Earlier this month, California Gov. Jerry Brown signed SB 54, a historic state law that thumbs his state's nose at federal authority. Beginning in January, the law states, California officially becomes a so-called sanctuary state.

The term "sanctuary" is, of course, not univocal. It was once used to describe a sensible law enforcement strategy, by which otherwise law-abiding illegal immigrants who report crimes or cooperate with the police are not asked about their immigration status, lest they hesitate to help authorities in the future.

Unfortunately, that is not what "sanctuary" means in this case. California is instead following the lead of many of its municipalities in protecting not only accused but also convicted criminals in state and county lockups from the reach of federal immigration authorities. Instead of helping ICE to repatriate felons after their release, sanctuary jurisdictions deliberately protect them from ICE, and release them so they can roam the streets and create more victims.

Lawmakers who support sanctuary jurisdictions are endangering the lives and property of American citizens. They are flouting the one immigration enforcement policy that polls show 95 percent of Americans agree on: that illegal immigrants who commit serious crimes should be deported.

The Left has worked so hard to mischaracterize "sanctuary cities," and to demonize opposition to them as somehow racist, that it is worth explaining at length the dishonesty behind their arguments.

Objections to sanctuary cities are not grounded in the belief that all immigrants are criminals, or even that immigrants are more likely to commit crimes than other groups. The real issue is that any crime committed by an illegal immigrant is a crime that reasonably could have been prevented through immigration enforcement. And every victim of a violent or property crime by an illegal immigrant repeat criminal is a victim who did not have to be victimized, and who would not have been victimized if not for a prior failure of immigration enforcement.

Think about it for a moment. When a criminal enters the U.S. illegally, we have a shortcut to protect the public. The U.S. already has more than its fair share of citizens who are career criminals, who can't just be sent outside the country in the name of public safety, nor even arrested without probable cause.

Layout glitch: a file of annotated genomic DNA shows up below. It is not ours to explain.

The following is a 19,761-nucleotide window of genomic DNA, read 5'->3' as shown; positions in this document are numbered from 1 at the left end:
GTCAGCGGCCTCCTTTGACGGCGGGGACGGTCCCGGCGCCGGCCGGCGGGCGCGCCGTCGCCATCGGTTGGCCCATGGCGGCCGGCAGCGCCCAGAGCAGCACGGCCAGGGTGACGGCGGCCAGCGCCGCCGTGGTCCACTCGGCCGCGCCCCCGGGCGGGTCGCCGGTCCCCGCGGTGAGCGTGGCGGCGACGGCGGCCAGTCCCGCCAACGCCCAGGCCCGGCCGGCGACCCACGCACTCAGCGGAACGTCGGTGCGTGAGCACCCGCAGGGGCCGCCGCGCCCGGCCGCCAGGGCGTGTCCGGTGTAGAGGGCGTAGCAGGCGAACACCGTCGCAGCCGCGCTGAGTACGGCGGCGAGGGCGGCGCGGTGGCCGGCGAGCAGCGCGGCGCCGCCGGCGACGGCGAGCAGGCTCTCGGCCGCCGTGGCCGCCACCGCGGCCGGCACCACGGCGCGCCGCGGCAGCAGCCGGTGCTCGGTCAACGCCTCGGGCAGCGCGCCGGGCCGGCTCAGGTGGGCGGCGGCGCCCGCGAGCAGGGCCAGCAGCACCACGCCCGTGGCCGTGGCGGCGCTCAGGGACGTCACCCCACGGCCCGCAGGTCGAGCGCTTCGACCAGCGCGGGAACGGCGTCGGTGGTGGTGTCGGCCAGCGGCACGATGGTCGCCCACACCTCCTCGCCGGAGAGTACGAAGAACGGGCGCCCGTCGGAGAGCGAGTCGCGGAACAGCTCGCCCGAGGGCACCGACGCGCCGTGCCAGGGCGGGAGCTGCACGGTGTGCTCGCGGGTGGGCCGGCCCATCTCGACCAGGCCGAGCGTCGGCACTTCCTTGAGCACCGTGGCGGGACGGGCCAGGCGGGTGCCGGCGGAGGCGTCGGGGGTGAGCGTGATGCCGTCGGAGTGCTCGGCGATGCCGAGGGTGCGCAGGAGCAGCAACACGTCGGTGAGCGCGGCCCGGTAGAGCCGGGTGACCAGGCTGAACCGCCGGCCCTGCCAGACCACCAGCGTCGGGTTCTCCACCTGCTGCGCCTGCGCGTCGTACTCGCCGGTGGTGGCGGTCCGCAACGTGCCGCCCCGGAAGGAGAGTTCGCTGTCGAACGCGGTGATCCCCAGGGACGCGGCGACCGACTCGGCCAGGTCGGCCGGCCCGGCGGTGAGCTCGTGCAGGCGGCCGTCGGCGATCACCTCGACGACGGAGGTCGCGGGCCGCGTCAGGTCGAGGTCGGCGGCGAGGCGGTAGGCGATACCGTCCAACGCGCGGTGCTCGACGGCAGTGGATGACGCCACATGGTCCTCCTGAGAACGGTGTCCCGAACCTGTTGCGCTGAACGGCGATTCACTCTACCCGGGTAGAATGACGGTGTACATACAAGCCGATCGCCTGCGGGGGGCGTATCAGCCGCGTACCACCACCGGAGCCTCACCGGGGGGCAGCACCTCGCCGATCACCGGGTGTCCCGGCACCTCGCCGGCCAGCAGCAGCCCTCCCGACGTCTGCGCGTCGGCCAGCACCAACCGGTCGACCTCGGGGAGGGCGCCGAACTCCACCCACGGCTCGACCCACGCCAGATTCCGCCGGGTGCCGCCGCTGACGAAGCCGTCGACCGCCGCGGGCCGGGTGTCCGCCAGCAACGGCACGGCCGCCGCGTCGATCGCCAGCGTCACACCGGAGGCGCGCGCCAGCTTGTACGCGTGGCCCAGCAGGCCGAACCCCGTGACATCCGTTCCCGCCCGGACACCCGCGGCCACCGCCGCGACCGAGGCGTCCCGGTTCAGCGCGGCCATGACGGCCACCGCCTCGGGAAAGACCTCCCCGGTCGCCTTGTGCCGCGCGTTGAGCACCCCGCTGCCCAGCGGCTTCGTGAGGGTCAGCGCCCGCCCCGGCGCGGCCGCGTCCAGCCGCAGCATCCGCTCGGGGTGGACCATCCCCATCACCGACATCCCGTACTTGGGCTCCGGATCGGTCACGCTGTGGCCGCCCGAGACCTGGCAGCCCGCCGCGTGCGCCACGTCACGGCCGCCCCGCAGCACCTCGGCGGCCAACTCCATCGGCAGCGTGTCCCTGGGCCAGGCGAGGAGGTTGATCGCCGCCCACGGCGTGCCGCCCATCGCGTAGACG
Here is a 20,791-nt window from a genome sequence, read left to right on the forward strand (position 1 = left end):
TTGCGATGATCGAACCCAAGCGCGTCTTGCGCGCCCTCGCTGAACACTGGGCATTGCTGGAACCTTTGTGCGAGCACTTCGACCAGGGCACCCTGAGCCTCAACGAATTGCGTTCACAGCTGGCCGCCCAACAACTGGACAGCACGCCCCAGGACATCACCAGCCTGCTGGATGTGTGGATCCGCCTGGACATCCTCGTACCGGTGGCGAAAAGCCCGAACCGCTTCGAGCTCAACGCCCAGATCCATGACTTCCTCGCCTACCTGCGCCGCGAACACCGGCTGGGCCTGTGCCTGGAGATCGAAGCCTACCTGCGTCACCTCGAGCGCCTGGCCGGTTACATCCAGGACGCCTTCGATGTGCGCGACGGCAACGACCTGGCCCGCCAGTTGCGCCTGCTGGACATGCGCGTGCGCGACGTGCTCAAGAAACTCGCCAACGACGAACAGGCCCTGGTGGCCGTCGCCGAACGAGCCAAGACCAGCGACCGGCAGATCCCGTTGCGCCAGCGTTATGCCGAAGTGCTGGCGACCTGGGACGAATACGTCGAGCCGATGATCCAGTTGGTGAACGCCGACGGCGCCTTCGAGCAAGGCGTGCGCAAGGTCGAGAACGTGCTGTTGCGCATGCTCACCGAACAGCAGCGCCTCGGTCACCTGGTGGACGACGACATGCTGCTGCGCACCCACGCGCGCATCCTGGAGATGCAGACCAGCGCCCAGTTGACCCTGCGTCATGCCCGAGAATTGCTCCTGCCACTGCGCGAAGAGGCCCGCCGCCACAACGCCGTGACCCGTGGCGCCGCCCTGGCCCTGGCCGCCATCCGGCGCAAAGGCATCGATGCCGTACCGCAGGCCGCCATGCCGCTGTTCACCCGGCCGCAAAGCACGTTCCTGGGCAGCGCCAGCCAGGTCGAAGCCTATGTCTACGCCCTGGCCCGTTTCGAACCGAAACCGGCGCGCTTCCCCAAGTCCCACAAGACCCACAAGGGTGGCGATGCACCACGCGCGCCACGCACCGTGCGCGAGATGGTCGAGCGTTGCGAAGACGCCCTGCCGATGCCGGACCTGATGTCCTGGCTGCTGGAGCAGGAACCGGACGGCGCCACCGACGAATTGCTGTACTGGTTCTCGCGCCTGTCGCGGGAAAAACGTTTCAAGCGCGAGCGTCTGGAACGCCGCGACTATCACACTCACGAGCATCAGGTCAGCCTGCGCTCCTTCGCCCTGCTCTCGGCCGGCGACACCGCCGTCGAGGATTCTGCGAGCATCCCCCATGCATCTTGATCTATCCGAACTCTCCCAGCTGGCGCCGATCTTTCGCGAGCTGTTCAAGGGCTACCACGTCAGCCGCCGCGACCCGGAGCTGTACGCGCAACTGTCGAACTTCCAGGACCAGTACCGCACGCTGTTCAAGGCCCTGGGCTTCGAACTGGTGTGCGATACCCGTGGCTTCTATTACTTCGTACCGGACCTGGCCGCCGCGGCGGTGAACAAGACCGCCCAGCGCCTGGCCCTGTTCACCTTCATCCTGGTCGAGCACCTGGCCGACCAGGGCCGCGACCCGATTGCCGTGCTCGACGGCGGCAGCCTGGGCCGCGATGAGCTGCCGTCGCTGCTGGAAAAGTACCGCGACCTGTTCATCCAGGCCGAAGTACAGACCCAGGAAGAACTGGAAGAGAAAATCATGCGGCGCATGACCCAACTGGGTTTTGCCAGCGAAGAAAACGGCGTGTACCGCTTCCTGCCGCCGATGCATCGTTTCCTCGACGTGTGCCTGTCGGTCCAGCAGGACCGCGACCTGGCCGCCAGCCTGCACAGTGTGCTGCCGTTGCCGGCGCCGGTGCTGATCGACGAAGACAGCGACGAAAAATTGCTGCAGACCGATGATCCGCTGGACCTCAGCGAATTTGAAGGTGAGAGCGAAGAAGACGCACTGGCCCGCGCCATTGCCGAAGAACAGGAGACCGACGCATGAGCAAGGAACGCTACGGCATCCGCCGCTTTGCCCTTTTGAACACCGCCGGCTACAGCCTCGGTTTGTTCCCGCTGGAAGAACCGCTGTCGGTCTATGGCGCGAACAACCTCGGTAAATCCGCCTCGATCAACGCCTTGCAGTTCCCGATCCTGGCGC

But anyone who is in the U.S. illegally is already subject to deportation, crime or no crime. And it's much easier to deport illegal immigrants who have actually been arrested and convicted of crimes. And it's not just the violent crimes, either. America has enough identity thieves, drunk drivers, burglars, drug traffickers, forgers, and the like that we don't need to import them.

The deportation of a criminal is a win for everyone living in the U.S., especially for the immigrant populations that such criminals disproportionately prey upon. Every such deportation demonstrates that America's understandable blind spot for immigration violators doesn't exist for those who come here to break our criminal laws.

One result of California's new law will be that Californians are needlessly victimized by illegal immigrants who should have been deported long before they committed their crimes. But there will be another annoying and potentially dangerous effect as well.

Because the state is attempting to nullify federal immigration law by withholding cooperation, we expect to see federal authorities increase their presence and conduct more aggressive deportation operations in open environments where people can get hurt. If California and its municipalities won't cooperate with ICE and hand over criminals inside the jailhouse, then ICE will undertake more risky enforcement, waiting for criminals outside state institutions such as jails, courthouses, and perhaps even schools and hospitals.

Surely, this is not what Gov. Brown intended, but he's going to get it.